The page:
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Scalable wireless sensor networks for dynamic communication environments: simulation and modelling

Scalable wireless sensor networks for dynamic communication environments: simulation and modelling
Scalable wireless sensor networks for dynamic communication environments: simulation and modelling
This thesis explores the deployment of Wireless Sensor Networks (WSNs) on localised maritime events. In particular, it will focus on the deployment of a WSN at sea and estimating what challenges derive from the environment and how they affect communication. This research addresses these challenges through simulation and modelling of communication and environment, evaluating the implications of hardware selection and custom algorithm development. The first part of this thesis consists of the analysis of aspects related to the Medium Access Control layer of the network stack in large-scale networks. These details are commonly hidden from upper layers, thus resulting in misconceptions of real deployment characteristics. Results show that simple solutions have greater advantages when the number of nodes within a cluster increases. The second part considers routing techniques, with focus on energy management and packet delivery. It is shown that, under certain conditions, relaying data can increase energy savings, while at the same time allows a more even distribution of its usage between nodes. The third part describes the development of a custom-made network simulator. It starts by considering realistic radio, channel and interference models to allow a trustworthy simulation of the deployment environment. The MAC and Routing techniques developed thus far are adapted to the simulator in a cross-layer manner. The fourth part consists of adapting the WSN behaviour to the variable weather and topology found in the chosen application scenario. By analysing the algorithms presented in this work, it is possible to find and use the best alternative under any set of environmental conditions. This mechanism, the environment-aware engine, uses both network and sensing data to optimise performance through a set of rules that involve message delivery and distance between origin and cluster head
Barbosa, Pedro
18f265b5-6d18-4cb7-ad34-830c2415f261
Barbosa, Pedro
18f265b5-6d18-4cb7-ad34-830c2415f261
White, Neil
c7be4c26-e419-4e5c-9420-09fc02e2ac9c
Harris, Nicholas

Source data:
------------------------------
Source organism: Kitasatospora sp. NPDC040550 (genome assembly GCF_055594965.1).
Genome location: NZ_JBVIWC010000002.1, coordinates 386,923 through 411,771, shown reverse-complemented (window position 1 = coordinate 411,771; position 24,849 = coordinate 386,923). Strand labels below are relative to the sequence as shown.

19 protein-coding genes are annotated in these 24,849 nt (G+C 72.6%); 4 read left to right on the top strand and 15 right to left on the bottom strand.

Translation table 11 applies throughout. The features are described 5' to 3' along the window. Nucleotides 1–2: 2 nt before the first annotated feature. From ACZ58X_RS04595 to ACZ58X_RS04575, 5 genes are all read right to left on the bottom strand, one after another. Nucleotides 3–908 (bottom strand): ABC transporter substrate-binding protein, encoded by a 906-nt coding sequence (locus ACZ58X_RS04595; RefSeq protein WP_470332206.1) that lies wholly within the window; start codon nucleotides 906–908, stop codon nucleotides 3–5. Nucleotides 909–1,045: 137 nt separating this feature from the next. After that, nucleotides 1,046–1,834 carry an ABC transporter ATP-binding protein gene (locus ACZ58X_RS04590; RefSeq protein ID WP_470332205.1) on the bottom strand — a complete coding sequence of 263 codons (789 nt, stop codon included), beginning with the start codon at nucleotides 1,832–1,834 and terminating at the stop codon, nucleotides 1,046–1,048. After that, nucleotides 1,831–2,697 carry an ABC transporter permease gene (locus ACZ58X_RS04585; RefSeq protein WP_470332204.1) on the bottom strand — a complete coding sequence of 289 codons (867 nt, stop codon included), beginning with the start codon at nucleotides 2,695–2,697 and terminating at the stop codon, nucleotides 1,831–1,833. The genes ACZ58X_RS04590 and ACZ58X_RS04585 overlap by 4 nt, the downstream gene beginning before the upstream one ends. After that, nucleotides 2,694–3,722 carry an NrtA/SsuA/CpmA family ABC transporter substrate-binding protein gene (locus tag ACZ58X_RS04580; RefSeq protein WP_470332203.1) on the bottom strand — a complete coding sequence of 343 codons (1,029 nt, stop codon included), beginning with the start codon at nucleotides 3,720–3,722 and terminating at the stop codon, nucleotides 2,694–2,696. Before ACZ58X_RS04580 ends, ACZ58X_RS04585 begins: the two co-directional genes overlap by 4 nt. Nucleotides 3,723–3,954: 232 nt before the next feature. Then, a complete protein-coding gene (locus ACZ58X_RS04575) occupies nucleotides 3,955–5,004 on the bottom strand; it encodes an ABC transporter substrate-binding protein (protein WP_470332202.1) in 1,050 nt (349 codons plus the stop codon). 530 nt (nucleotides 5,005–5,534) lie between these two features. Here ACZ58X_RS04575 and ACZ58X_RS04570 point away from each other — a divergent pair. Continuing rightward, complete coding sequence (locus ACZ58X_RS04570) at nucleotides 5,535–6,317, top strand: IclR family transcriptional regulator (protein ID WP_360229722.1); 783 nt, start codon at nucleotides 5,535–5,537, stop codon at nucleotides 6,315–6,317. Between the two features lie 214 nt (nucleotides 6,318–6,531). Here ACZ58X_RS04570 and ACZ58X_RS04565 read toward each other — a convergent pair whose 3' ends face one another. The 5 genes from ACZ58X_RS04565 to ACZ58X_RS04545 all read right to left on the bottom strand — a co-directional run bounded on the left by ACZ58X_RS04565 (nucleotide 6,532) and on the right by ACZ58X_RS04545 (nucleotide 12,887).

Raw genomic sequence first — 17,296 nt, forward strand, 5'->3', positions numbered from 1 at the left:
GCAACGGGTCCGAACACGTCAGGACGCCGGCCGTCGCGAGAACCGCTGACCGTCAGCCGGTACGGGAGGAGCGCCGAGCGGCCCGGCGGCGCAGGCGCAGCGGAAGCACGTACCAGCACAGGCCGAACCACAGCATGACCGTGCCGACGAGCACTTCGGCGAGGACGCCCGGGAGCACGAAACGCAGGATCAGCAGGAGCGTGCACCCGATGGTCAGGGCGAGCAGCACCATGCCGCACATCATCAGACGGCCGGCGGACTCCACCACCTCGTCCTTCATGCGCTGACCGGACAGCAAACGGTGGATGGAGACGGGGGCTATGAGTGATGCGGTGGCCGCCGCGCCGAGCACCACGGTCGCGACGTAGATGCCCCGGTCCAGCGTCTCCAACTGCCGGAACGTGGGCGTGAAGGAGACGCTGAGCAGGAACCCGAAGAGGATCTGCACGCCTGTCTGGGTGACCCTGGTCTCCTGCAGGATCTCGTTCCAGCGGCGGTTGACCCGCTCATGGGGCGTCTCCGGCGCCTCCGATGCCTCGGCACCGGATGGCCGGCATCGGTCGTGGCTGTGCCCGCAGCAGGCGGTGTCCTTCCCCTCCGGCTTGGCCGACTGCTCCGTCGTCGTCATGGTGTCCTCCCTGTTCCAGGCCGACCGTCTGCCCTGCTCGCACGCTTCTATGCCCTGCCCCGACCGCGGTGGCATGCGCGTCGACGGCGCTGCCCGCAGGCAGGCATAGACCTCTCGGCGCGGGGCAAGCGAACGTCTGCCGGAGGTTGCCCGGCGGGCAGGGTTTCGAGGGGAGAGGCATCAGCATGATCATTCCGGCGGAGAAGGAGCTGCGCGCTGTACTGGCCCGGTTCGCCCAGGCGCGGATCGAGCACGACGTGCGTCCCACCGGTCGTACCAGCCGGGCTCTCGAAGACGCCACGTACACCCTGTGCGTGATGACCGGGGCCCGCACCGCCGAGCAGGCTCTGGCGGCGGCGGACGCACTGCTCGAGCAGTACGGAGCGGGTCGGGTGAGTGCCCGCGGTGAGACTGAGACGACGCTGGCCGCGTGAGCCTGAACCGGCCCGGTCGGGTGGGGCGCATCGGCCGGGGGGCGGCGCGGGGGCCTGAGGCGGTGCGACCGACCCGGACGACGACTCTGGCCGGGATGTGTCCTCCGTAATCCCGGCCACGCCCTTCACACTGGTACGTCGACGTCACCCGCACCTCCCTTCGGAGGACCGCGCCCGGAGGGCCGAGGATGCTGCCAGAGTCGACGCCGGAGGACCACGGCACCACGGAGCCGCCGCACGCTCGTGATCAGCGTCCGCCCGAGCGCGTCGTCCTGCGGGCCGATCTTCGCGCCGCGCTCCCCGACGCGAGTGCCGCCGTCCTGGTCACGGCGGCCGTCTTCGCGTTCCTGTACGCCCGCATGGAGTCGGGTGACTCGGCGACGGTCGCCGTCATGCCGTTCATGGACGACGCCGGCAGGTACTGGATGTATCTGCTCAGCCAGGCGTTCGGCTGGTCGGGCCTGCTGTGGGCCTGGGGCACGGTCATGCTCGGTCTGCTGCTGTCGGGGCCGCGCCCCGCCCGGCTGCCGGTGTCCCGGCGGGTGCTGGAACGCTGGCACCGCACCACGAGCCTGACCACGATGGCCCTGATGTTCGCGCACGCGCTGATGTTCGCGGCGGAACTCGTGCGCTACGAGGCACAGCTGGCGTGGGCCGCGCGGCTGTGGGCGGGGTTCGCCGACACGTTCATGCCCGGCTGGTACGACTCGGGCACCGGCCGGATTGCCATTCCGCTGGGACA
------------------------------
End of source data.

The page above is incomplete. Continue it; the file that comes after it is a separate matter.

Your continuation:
237cfdbd-86e4-4025-869c-c85136f14dfd

Barbosa, Pedro (2011) Scalable wireless sensor networks for dynamic communication environments: simulation and modelling. University of Southampton, School of Electronics and Computer Science, Doctoral Thesis, 207pp.

Record type: Thesis (Doctoral)

Abstract

This thesis explores the deployment of Wireless Sensor Networks (WSNs) on localised maritime events. In particular, it will focus on the deployment of a WSN at sea and estimating what challenges derive from the environment and how they affect communication. This research addresses these challenges through simulation and modelling of communication and environment, evaluating the implications of hardware selection and custom algorithm development. The first part of this thesis consists of the analysis of aspects related to the Medium Access Control layer of the network stack in large-scale networks. These details are commonly hidden from upper layers, thus resulting in misconceptions of real deployment characteristics. Results show that simple solutions have greater advantages when the number of nodes within a cluster increases. The second part considers routing techniques, with focus on energy management and packet delivery. It is shown that, under certain conditions, relaying data can increase energy savings, while at the same time allows a more even distribution of its usage between nodes. The third part describes the development of a custom-made network simulator. It starts by considering realistic radio, channel and interference models to allow a trustworthy simulation of the deployment environment. The MAC and Routing techniques developed thus far are adapted to the simulator in a cross-layer manner. The fourth part consists of adapting the WSN behaviour to the variable weather and topology found in the chosen application scenario. By analysing the algorithms presented in this work, it is possible to find and use the best alternative under any set of environmental conditions. This mechanism, the environment-aware engine, uses both network and sensing data to optimise performance through a set of rules that involve message delivery and distance between origin and cluster head

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More information

Published date: February 2011
Organisations: University of Southampton

Identifiers

Local EPrints ID: 177575
URI: https://eprints.soton.ac.uk/id/eprint/177575
PURE UUID: d73780ac-532e-4a6e-83b5-4dfdfe217e3e
ORCID for Neil White: ORCID iD orcid.org/0000-0003-1532-6452
ORCID for Nicholas Harris: ORCID iD orcid.org/0000-0003-4122-2219

Catalogue record

Date deposited: 20 May 2011 10:37
Last modified: 06 Jun 2018 13:12

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Contributors

Author: Pedro Barbosa
Thesis advisor: Neil White ORCID iD
Thesis advisor: Nicholas Harris ORCID iD

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